Pay attention to your progress. Pay attention to how often you’re practicing healthy habits in order to get through your anxiety and over other obstacles. If you catch yourself not putting in your best effort, try hard to do so. Remember, and this is key, that getting through your anxiety and other issues is important . You are important.

 

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The Butterfly

Today was horrible, seriously. I went to the doctor’s with a relative and things did NOT go well. My anxiety was incredibly high and my relative was not understanding.

I know I’ve said this a million times before, but I hate going through this. I hate how everything has to be so difficult. I try so hard but I know it must seem to others like I’m not trying at all. I constantly see myself failing to do as well as I would have liked and to be totally honest, it hurts.

I love my relative, I do. I also know how challenging it can be dealing with someone who has anxiety. Hell, it’s hard for me to go through it! I’m often tired of myself! Still though, I don’t find it that ridiculous to hope that someone so close to me would be helpful, patient, and supportive. Is that really too much to ask? Apparently it is.

The doctor and nurse were nice and caring. They told me that there was no pressure and that I needn’t apologize (I apologized like five times per person). I felt horrible and I didn’t want to put my relative and the staff through what I did, but my anxiety was awful!

Afterwards, I was waiting in the car while my relative went into a store. I was listening to music trying to calm myself and vent my frustrations when out of nowhere, I saw a butterfly. This butterfly was beautiful and for a moment, I smiled. There it was, this gorgeous orange butterfly just flying around. The weather was grey and ugly, but it was pretty! I guess what they say is true: even in the darkest of times, you can still find beauty.

I’m not saying that today went well – it didn’t. What I am saying is that there were times that I did okay. Plus, I did get through it. I went to the doctor’s and when you think about it, that counts for something, doesn’t it?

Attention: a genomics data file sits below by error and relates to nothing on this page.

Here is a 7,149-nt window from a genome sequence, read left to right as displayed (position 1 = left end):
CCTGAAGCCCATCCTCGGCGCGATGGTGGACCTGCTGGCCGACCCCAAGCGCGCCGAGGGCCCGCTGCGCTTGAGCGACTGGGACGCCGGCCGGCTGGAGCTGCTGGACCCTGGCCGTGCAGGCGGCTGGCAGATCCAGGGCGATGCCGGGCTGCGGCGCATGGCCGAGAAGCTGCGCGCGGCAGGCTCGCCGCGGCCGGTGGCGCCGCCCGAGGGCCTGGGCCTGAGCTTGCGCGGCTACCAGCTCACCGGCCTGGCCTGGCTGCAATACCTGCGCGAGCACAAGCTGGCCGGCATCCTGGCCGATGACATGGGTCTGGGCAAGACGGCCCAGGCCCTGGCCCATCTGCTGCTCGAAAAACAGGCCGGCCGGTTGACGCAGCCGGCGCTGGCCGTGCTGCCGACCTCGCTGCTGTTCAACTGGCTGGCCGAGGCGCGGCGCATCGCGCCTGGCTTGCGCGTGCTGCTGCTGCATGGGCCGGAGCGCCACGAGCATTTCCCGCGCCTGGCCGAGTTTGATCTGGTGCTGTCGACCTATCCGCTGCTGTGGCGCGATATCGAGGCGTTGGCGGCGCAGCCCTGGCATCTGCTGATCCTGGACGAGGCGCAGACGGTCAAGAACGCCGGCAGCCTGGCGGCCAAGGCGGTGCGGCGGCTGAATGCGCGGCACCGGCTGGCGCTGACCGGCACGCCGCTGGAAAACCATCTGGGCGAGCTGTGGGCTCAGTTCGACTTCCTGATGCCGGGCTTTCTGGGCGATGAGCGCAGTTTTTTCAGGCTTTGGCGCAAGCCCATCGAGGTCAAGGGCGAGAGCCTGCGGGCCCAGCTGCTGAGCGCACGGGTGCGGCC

I want to remind everybody that even in difficult times, you’re not a failure. I want to thank Carla for reminding me of this. I know it can be hard when you’re going through something and all you feel like doing is crying to remember how great you are, but it’s true. You’re an amazing person and you can get over your obstacles!

Please don’t give up. Please don’t think you’re a failure just because you struggle. Please don’t let others make you feel like you’re not good enough or like you’re unsuccessful. Think about all of the progress you’ve made and all of the times you’ve been successful!

Thank you to everyone who supports me and all the kind doctors and nurses out there!

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Accomplishments!

Yesterday I accomplished something that I’m quite proud of! I did this with no anxiety and let me tell you, it felt amazing! For a little while, I was very conscious of what was going on, but then I started to relax and as I was succeeding, I realized just how great it all felt.

I was, and still am, super proud of myself. I told my parents and a friend how happy I was to have succeeded and they were all very proud of me. A part of me felt silly being so proud and expressing this pride, but then I realized something with the help of a friend: there is no accomplishment too small to be proud of and quite frankly, I don’t think my accomplishment was very small at all. It’s one thing to get through something and another to do so without feeling any anxiety, and I’m very proud to say that I did a job well done!

This leads me to another point: any progress that is made should be celebrated in a healthy way, whether it’s considered big or small. Also, while you shouldn’t depend on others for recognition, there is nothing wrong with sharing your happiness. Additionally, while some people may not appreciate your accomplishments, others will and these are the people that you should be most grateful for (not that you shouldn’t be grateful for the other people in your life. Some people just have a difficult time understanding what they do not struggle with).

I would like to thank the first friend I shared my success with (you know who you are!). Thank you so much for being here for me, for listening, and for always caring. Your friendship means the world to me and so does your support. Seriously, I’m so happy to have met you!